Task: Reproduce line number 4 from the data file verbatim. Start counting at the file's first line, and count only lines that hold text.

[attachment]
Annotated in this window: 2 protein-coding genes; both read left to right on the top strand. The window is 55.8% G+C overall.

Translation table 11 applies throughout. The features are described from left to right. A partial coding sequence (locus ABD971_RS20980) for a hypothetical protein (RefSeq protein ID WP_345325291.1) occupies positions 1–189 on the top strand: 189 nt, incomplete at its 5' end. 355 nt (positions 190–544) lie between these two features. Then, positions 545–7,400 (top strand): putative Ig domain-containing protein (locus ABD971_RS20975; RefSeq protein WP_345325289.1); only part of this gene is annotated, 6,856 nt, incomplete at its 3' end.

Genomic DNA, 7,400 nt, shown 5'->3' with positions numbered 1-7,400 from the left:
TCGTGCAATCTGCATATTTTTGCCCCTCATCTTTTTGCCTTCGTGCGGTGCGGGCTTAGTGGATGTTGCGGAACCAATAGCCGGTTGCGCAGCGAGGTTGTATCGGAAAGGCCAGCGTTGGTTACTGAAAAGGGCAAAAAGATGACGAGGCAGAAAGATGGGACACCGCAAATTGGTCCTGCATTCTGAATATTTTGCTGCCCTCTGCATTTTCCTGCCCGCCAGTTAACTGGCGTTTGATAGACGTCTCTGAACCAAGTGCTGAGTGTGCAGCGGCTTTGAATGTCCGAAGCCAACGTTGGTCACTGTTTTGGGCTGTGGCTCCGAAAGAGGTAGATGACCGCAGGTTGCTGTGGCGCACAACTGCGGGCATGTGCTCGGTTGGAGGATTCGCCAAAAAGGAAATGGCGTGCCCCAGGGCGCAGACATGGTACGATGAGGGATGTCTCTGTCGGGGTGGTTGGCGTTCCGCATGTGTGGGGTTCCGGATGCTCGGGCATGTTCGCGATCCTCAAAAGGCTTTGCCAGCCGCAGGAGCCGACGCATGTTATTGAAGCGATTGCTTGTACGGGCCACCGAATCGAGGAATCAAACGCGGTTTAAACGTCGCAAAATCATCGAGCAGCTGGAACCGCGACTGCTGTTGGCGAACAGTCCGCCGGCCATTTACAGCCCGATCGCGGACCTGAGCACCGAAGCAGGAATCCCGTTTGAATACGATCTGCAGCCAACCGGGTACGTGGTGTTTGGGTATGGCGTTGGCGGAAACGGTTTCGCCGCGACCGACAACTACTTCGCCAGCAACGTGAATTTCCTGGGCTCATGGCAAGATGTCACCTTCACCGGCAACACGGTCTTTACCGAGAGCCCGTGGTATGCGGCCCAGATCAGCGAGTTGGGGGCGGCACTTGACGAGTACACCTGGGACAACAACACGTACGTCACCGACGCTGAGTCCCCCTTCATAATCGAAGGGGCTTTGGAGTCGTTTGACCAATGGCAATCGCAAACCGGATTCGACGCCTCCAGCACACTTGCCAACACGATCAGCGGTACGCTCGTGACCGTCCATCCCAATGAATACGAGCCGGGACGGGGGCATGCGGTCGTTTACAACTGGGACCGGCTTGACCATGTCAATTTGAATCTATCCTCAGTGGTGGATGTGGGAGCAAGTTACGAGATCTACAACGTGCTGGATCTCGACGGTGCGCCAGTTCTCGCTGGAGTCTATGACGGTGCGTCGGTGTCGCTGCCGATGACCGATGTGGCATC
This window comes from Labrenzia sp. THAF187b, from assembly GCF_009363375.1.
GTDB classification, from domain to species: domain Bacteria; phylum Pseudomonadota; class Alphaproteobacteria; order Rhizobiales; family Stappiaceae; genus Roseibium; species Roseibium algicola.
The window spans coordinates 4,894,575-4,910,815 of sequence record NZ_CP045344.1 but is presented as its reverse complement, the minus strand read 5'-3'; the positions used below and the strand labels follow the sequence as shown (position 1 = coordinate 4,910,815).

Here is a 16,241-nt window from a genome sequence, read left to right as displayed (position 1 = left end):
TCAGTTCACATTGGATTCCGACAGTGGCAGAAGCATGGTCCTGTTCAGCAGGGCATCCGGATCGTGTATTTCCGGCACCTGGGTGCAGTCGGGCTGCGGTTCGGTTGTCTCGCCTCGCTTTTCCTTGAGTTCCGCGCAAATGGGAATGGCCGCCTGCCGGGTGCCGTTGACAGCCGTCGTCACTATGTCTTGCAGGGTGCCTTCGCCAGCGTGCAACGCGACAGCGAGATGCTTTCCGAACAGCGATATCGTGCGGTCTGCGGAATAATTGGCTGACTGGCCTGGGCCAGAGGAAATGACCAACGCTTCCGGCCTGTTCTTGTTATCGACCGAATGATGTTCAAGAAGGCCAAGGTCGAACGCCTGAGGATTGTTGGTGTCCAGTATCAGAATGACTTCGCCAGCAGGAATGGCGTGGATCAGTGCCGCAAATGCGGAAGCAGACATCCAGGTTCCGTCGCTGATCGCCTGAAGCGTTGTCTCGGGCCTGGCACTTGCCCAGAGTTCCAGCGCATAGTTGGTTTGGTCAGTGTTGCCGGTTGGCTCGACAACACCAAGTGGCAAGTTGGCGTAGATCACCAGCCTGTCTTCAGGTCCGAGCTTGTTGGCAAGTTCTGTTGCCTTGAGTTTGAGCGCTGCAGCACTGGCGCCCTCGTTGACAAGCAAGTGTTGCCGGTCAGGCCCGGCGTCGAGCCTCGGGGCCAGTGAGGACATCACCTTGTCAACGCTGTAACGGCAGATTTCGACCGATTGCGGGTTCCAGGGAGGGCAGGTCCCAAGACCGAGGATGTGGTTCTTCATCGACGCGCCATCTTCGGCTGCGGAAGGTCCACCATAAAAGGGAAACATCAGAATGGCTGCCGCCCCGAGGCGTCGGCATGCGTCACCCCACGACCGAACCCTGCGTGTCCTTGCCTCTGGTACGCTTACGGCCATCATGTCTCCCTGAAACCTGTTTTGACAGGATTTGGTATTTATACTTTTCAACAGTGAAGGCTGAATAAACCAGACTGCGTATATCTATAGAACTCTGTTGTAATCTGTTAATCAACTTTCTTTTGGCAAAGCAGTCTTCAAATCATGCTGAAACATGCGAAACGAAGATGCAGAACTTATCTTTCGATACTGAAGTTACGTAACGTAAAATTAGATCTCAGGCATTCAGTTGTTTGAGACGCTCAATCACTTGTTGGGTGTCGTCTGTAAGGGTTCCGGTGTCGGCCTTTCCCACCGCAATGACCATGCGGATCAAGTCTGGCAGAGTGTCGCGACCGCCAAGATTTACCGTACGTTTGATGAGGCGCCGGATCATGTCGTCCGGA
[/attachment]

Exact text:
TCGTGCAATCTGCATATTTTTGCCCCTCATCTTTTTGCCTTCGTGCGGTGCGGGCTTAGTGGATGTTGCGGAACCAATAGCCGGTTGCGCAGCGAGGTTGTATCGGAAAGGCCAGCGTTGGTTACTGAAAAGGGCAAAAAGATGACGAGGCAGAAAGATGGGACACCGCAAATTGGTCCTGCATTCTGAATATTTTGCTGCCCTCTGCATTTTCCTGCCCGCCAGTTAACTGGCGTTTGATAGACGTCTCTGAACCAAGTGCTGAGTGTGCAGCGGCTTTGAATGTCCGAAGCCAACGTTGGTCACTGTTTTGGGCTGTGGCTCCGAAAGAGGTAGATGACCGCAGGTTGCTGTGGCGCACAACTGCGGGCATGTGCTCGGTTGGAGGATTCGCCAAAAAGGAAATGGCGTGCCCCAGGGCGCAGACATGGTACGATGAGGGATGTCTCTGTCGGGGTGGTTGGCGTTCCGCATGTGTGGGGTTCCGGATGCTCGGGCATGTTCGCGATCCTCAAAAGGCTTTGCCAGCCGCAGGAGCCGACGCATGTTATTGAAGCGATTGCTTGTACGGGCCACCGAATCGAGGAATCAAACGCGGTTTAAACGTCGCAAAATCATCGAGCAGCTGGAACCGCGACTGCTGTTGGCGAACAGTCCGCCGGCCATTTACAGCCCGATCGCGGACCTGAGCACCGAAGCAGGAATCCCGTTTGAATACGATCTGCAGCCAACCGGGTACGTGGTGTTTGGGTATGGCGTTGGCGGAAACGGTTTCGCCGCGACCGACAACTACTTCGCCAGCAACGTGAATTTCCTGGGCTCATGGCAAGATGTCACCTTCACCGGCAACACGGTCTTTACCGAGAGCCCGTGGTATGCGGCCCAGATCAGCGAGTTGGGGGCGGCACTTGACGAGTACACCTGGGACAACAACACGTACGTCACCGACGCTGAGTCCCCCTTCATAATCGAAGGGGCTTTGGAGTCGTTTGACCAATGGCAATCGCAAACCGGATTCGACGCCTCCAGCACACTTGCCAACACGATCAGCGGTACGCTCGTGACCGTCCATCCCAATGAATACGAGCCGGGACGGGGGCATGCGGTCGTTTACAACTGGGACCGGCTTGACCATGTCAATTTGAATCTATCCTCAGTGGTGGATGTGGGAGCAAGTTACGAGATCTACAACGTGCTGGATCTCGACGGTGCGCCAGTTCTCGCTGGAGTCTATGACGGTGCGTCGGTGTCGCTGCCGATGACCGATGTGGCATC